I love food, and appreciate all kinds. From a very young age, I’ve been taught to try everything at least once, not for the proverbial reason, “you never know, you might like it”, but for the very simple reason of, “eat what you’re given or you don’t eat at all.” This plus the fact of growing up in a Asian household (eating things that were literally worlds apart than my caucasian friends) helped me develop an undiscriminating palate which later developed into a love for experimenting and exploring various tastes and flavors of cuisines from around the world. This week I stop for Afghan food at L’Afghan Grillade.
I’ll be the first to admit that I don’t have much experience with Afghan cuisine, but I do love Middle-Eastern food. I recently drove past L’Afghan Grillade one night lured in by their huge glaring sign piercing the night sky like a giant kabab bat-signal. I stopped in, grabbed a quick kabab to go and thought nothing of it. Got home, ate it and made immediate plans to return to check out the rest of the menu.
We started with the mantou – Afghan beef dumplings drizzled with a creamy yogurt sauce. Despite some dumplings falling apart underneath (they stuck to the plate as they cooled off) they were delicious. Each bite was an amazing melange of flavors; seasoned meat filling, hugged in a perfectly chewy wrapper, topped with a spicy tomatoey lentil stew with a cool yogurt dusted with dry dill. Amazing.
The badenjan is an eggplant dish that was smokey and mysterious. Fried slices of eggplant, topped with a turmeric and dill oil, drizzled with chilled cooling yogurt. I was never big on eggplant but this Middle-Eastern preparation (and its variations) has completely changed my mind in recent years. Order this.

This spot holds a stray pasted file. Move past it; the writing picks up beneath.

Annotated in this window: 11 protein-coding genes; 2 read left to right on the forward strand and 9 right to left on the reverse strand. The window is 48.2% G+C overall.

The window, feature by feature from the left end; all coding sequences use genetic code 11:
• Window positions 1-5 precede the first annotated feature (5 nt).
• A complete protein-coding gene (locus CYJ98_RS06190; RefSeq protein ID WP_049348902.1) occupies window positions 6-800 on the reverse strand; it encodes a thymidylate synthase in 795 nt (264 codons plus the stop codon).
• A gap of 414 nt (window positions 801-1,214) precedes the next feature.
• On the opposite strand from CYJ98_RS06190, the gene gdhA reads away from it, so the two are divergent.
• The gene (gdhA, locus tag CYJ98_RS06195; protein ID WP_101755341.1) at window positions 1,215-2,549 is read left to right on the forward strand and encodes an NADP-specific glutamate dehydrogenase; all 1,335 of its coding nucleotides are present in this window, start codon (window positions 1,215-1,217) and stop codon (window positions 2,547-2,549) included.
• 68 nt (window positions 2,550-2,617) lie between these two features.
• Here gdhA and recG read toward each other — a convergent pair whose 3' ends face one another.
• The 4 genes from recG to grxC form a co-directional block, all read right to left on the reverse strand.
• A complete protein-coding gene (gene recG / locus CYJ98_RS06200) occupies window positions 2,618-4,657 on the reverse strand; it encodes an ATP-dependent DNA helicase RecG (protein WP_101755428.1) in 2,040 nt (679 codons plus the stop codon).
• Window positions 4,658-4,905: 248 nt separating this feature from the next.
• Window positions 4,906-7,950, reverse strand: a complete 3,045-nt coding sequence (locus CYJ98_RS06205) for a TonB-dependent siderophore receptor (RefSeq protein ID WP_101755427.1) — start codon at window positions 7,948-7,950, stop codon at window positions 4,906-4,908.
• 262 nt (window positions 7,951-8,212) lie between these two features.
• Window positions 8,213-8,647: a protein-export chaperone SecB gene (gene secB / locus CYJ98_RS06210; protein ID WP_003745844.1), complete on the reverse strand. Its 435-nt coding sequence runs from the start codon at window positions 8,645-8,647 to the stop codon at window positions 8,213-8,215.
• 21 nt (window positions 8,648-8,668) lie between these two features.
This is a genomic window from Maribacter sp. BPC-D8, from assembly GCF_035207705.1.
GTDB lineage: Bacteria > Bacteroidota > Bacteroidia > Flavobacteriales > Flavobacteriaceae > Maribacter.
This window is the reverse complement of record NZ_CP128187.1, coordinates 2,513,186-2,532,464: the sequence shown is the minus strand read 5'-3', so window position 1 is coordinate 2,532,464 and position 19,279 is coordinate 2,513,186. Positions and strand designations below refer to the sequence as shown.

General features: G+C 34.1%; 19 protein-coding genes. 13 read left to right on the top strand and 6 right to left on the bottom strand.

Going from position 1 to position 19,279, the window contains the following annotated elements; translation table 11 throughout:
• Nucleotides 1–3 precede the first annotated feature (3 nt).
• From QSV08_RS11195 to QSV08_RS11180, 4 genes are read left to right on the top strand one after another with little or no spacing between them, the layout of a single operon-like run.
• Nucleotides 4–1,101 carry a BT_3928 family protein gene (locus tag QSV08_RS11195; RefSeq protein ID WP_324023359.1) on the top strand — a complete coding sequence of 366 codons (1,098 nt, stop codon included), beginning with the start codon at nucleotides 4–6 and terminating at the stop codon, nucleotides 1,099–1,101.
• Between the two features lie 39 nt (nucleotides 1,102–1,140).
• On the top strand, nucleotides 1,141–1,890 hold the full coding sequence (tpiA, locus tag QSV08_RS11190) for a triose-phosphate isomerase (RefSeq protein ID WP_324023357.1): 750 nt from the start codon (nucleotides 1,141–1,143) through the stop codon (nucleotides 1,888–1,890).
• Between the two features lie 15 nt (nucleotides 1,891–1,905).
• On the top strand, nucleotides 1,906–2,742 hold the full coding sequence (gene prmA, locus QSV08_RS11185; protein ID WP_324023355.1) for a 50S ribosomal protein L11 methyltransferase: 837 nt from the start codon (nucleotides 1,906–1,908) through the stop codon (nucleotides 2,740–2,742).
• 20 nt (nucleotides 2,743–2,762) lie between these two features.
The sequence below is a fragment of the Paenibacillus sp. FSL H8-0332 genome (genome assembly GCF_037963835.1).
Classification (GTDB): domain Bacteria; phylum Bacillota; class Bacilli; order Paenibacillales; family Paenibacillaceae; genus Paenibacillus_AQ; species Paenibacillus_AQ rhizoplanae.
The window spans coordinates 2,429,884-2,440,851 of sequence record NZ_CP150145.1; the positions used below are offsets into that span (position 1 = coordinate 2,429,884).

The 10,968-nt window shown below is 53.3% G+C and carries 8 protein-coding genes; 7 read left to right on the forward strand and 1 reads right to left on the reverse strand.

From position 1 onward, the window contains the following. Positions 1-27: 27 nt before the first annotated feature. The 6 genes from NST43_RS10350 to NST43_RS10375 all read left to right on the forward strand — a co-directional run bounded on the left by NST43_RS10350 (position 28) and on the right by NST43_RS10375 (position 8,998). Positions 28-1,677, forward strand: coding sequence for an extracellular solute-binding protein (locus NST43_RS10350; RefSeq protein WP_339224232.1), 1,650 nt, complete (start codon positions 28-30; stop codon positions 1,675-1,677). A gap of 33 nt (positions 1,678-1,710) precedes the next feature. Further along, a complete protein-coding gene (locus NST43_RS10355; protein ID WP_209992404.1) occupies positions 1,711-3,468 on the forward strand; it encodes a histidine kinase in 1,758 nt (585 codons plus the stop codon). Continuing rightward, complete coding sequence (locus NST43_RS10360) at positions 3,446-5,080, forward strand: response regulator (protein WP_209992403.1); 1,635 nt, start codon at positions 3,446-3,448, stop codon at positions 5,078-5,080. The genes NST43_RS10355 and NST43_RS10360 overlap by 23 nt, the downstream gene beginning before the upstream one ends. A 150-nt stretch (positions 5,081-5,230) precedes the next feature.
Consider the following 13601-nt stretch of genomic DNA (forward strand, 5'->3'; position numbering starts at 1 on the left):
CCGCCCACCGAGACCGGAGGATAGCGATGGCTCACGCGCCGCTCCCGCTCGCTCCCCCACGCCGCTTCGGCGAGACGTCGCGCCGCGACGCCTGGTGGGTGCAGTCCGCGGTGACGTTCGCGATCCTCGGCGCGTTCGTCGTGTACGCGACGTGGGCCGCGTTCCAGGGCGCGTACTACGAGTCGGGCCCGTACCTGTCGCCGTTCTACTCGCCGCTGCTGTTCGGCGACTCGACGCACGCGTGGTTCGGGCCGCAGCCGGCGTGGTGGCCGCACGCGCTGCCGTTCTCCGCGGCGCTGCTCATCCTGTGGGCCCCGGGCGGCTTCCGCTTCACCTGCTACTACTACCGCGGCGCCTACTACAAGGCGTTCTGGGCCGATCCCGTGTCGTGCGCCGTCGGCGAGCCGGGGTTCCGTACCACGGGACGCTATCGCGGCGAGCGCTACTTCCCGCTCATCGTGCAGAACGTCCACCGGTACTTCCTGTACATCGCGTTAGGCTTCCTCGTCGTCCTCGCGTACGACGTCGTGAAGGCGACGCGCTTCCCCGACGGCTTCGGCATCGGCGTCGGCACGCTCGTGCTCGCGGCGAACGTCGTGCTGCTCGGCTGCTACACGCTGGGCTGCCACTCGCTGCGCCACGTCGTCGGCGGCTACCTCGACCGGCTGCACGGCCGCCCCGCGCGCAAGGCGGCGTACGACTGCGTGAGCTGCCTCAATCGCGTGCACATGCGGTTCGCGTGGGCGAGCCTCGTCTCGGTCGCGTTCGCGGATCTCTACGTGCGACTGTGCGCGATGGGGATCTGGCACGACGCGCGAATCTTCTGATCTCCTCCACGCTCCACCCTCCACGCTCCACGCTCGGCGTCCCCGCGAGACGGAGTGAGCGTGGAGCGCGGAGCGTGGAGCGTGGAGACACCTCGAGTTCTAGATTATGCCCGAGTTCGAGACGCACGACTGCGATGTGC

The beef ghorma – marinaded stewed beef in an savory sauce. The beef was flavorful, if not a bit dry, but tender – the meat was very lean.
The beef ghorma was served with salad and an extremely fluffy rice heavy in cumin. The dryness of the beef was an afterthought and was remedied with salad and rice.
The Kabuli Pulao is where its at. The national dish of Afghanistan whose name is taken from the capital city. An incredibly aromatic rice and veal pilaf infused with warm spices like cinnamon, cardamon, and clove. The rice is addictive. Topped with carrots and raisins, it compliments the savory dish with subtle sweet notes with every bite.
I was skeptical about the veal shank – it looked dry and I was scared it would be like the beef, fortunately it was the exact opposite. Despite the dry exterior, the fork tender meat effortlessly fell off the bone and was extremely juicy. I’ll admit, not the most pretty thing to photograph, but it was delicious, trust me. Also, ask for the cilantro sauce.
As I said, I’m no expert in Afghan food, but good food is good food and the food at L’Afghan Grillade is great. I would not call it “fast food” – you do however order at the counter and are given a pager that will buzz when your food is ready. Opened late daily, this place is going to be a definite go-to for late night meals that are proper meals and not deep-fried greasy messes.
9422 Boulevard de l’Acadie